The bank called for shedding between $400 billion and $500 billion of its $2.2 trillion in assets and growing revenue by 9 percent over the next few years as it tries to rebound from the huge losses tied to deterioration in the credit markets.
Earlier this month, the bank said it was closing the Old Lane Partners hedge fund that was co-founded by Chief Executive Vikram Pandit. The bank is shuttering the fund just 11 months after it was acquired for more than $800 million.
Saturday, 21 June 2008
Last Updated: 12:18am BST 19/06/2008
Life might seem uncertain and unpredictable at the moment but in reality it's proving quite the opposite. The bursting of the property bubble was widely predicted, albeit the nationalisation of a major high street lender was not.
Since then, warnings from various sources of mounting losses amongst the banks have been realised, even though the banks themselves have seemed in denial.
The warnings about consumers being left high and dry by their debt binge have come to pass while the tired old cliché about inflation being like toothpaste - once it's out of the tube it's hard to get it back in - has been in use by the Telegraph since the summer of 2006.
We may have offended some by resorting to the simile a little too much but we, like others, have been trying to make a point on prices for some time.
Yesterday's letter from Mervyn King to Alistair Darling about inflation revealed more about a UK economy that is behaving in line with expectations and therefore posing a set of problems that are fixable with the tools at our disposal.
However, while it's good news that this slowdown is proceeding in fairly predictable fashion, the bad news is that this inevitably means people are going to lose their jobs.
Unemployment will have to rise in order to help deliver the "spare capacity" in the economy that members of the Monetary Policy Committee so euphemistically call redundancies, closures and cancellations. Without these the MPC can't deliver the relatively soft landing it's hoping for and get us back to 2pc inflation by this time in 2010.
The tone of the King letter was relatively dovish. Given the economic slowdown already in train and which will get worse, interest rates are far from certain to rise in order to choke off inflation.
There is a warning, however, from the MPC in its letter. If pay growth does not remain subdued, and evidence suggests it may already be showing signs of taking off, then the economy will have to slow to compensate.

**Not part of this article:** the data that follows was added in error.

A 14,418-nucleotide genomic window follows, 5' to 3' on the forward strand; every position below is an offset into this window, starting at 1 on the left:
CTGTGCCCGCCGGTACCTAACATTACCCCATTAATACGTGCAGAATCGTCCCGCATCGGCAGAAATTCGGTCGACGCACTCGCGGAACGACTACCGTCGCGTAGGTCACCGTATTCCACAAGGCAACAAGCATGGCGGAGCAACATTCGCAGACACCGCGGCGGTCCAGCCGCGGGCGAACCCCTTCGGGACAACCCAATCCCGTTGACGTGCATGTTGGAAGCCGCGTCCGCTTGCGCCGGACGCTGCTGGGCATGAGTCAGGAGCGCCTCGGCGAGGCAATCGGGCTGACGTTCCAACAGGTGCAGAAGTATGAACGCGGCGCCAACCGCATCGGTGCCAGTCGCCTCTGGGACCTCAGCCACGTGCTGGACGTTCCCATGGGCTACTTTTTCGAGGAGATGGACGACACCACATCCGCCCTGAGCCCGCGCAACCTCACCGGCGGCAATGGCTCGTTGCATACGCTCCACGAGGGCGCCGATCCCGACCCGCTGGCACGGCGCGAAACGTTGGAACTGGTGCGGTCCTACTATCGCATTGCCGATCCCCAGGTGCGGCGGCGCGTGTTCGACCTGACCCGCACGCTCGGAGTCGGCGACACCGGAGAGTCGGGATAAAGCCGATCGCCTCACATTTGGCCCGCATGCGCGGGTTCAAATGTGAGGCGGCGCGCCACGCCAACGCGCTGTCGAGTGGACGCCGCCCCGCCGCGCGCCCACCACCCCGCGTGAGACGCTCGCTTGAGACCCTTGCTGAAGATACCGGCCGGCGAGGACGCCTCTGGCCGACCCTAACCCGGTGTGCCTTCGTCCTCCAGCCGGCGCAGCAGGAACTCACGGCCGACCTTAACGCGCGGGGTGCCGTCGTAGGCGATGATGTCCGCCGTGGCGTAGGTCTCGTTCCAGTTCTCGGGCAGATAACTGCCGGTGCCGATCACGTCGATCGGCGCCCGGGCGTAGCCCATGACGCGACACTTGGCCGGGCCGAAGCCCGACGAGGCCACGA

Either this will be delivered by inflation itself squeezing income and consumption, or rates will have to rise. With market interest rates charged by lenders already having risen, even though the base rate has been cut to 5pc, the economy is enduring a period of monetary tightening anyway.
My admittedly contrarian call at the beginning of June that rates might actually fall in August still looks a possibility after yesterday's letter.
Looking at the way the MPC meetings occur, the committee may leave it until September 4 once the next Inflation Report is out on August 13.
One of the reasons I originally gave for an August cut holds truer than ever and that's the rapidly falling growth in money supply - specifically the M4 measure of money supply. King even made specific mention of falling money supply growth in his letter giving us hawks-turned-doves further hope.
So, the good news is that things are predictably bad and getting worse as expected which, given some of the apocalyptic coverage, is a perfectly good reason to be cheerful.
UBM's merger of 'equals' always looked weak
UBM pulls out of £3bn Informa merger talks
"There are no such things as mergers, only takeovers. Mergers are mythical beasts - they prance round the wooded glade, horned foreheads and all, waiting to be shot down. That's what will happen to United Business Media's (UBM's) all-share proposal to merge with Informa." This prediction, which appeared, here on June 10, has taken only seven days to come to pass.
A new bidder, thought to be a financial buyer, has crashed the party holding out the prospect of paying a premium for Informa shares, something that David Levin, the chief executive of UBM, was unwilling to do. His proposal of a nil-premium merger between the two with existing management sharing control always looked weak.
The problem with this deal was that Informa's shareholders were going to have to accept the "jam tomorrow" method of creating shareholder value. This idea of great riches in the future in return for other people running your company has a patchy record in corporate activity of any sort, never mind nil-premium mergers.
Informa shareholders are better off pursuing a potential takeover bid, albeit one that might fail, rather than a flimsy-looking merger of supposed equals.
Sharing delivery trucks is a good way to go
Retail giants share trucks to cut costs and emissions